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Hulu Reboots Animaniacs, Renews Love Victor, Adds Selena Gomez Comedy Hulu Reboots Animaniacs, Renews Love Victor, Adds Selena Gomez Comedy

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Coming to Hulu: ‘Animaniacs’ Reboot, Season 2 of ‘Love, Victor,’ and Selena Gomez Comedy

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Hulu is gearing up for a promising rest of the year with this content! 

 

Animaniacs Reboot

It’s time for Animaniacs! 

Hulu previously announced that it was rebooting the 1993 animated classic and now, there’s officially a premiere date!

According to TV Line, the 13-episode series will hit the streaming service on Friday, November 20. 

Yep, that’s right — new content to look forward to this fall. 

The reboot will focus on Yakko, Wakko, and Dot wreaking havoc as only they can. Fans will also get to see the revival of characters Pinky and the Brain in season 1. The series was already renewed for season 2 with a 2021 premiere date.

https://twitter.com/hulu/status/1291845044144451585?s=20

 

Love, Victor Season 2

Hulu has renewed Love, Victor for a second season. 

The series, a follow-up to the 2018 film, Love, Simon will pick up right where season left off — spoilers — Victor comes out to his parents. The coming-of-age story’s second season will “push the envelope,” according to co-showrunner Brian Tanen, which makes sense considering the series is exclusively being produced for Hulu and has a little more freedom. 

This is exciting for fans who want to explore themes of sexuality without a PG filter.

If you’re not aware, the series was initially set to debut on Disney+ before the streamer decided the content was too mature and modern for its audience. 

No premiere date has been set. 

 

Only Murders in the Building

Selena Gomez is making her way back to television and comedy. 

On Friday, it was announced that the singer and actress would join comedy icons Steve Martin and Martin Short in a new Hulu series titled Only Murders in the Building

According to Hulu’s synopsis: “The series follows three strangers (Martin, Short and Gomez) who share an obsession with true crime and suddenly find themselves wrapped up in one.”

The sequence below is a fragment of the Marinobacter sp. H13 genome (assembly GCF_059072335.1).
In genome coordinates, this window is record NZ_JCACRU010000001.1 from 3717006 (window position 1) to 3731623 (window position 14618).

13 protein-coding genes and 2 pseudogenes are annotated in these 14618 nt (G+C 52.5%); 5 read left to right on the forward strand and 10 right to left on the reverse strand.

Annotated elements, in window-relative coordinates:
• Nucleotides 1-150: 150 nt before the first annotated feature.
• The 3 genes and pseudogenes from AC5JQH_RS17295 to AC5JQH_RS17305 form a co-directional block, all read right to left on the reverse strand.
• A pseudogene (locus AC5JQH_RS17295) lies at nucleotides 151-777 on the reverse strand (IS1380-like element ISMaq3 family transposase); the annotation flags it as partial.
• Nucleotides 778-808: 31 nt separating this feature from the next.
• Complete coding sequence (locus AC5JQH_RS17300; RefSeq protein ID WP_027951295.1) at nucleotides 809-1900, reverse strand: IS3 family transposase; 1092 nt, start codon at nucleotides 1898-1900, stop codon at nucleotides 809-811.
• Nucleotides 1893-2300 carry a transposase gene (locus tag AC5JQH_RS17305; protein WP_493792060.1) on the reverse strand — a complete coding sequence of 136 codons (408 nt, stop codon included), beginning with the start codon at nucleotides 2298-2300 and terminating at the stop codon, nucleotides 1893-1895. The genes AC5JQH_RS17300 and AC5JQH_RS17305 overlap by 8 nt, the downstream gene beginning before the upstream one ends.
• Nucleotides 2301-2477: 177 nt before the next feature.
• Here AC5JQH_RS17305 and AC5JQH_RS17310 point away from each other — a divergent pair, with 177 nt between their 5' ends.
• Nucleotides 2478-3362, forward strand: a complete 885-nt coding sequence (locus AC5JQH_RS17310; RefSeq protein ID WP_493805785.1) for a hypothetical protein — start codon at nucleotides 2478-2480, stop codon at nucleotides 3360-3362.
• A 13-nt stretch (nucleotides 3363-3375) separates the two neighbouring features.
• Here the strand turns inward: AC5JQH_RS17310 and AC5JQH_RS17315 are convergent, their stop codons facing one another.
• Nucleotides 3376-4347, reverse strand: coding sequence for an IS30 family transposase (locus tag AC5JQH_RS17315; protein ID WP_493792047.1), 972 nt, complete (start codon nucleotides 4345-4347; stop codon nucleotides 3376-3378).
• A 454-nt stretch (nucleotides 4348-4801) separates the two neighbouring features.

There are a lot of promising names attached to the project. Gomez is set to executive producer with Short, Jess Rosenthal, and This Is Us creator Dan Fogelman. 

Our guess is that the trio will witness a murder that they’ll have to navigate without implicating themselves. 

Alex Russo knows all about being in the wrong place at the wrong time, am I right?

No other details were available and a premiere date was not announced. 


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Only Murders in the Building

Only Murders in the Building Review – Framed (2×02)

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Only Murders in the Building Season 2 Episode 2 Recap Framed

Mrs. Gambolini needs to tell us everything she knows!

Only Murders in the Building Season 2 Episode 2 ended with the talking parrot dropping quite a cliffhanger: she knows “who did it.” Is the “it” she’s referring to Bunny’s death? If so, we need her to spill the tea! 

But that wasn’t the only jaw-dropping moment throughout the episode. As Charles, Oliver, and Mabel began to investigate Bunny’s death for the podcast in an attempt to clear their own names, they unraveled a mystery within a mystery with Charles Savage at the center of it all. 

When Mabel found Bunny impaled, she heard her say “savage,” which either referred to Charles or the painting that had his last name written on the back likely referring to the fact that Charles’ father was the subject in the pricy piece of Rose Cooper erotica that went missing and turned up in his apartment shortly after. 

After stating that the killer is likely in possession of the painting on the podcast, the trio knew they needed to get rid of the art so that they didn’t look like murderers, but by trying to sneak the painting back into Bunny’s apartment during a neighborly memorial for her, they simply managed to draw more attention to themselves.

Of course, the plan got totally botched forcing them to leave behind the painting in the dumpster, after which it ended up in Amy Schumer’s penthouse. Oliver learned that she wanted to turn the first season of the podcast into a movie starring in the role of Jan.

To be quite honest, Schumer’s addition might provide some slight comical relief, and I know she’s supposed to be over-exaggerated, but in comparison to the rest of the trio who are just naturally funny, it comes off too forced.  

The real treat was Leonora, Bunny’s mother, who arrived at the memorial declaring that the Rose Cooper painting belonged to her.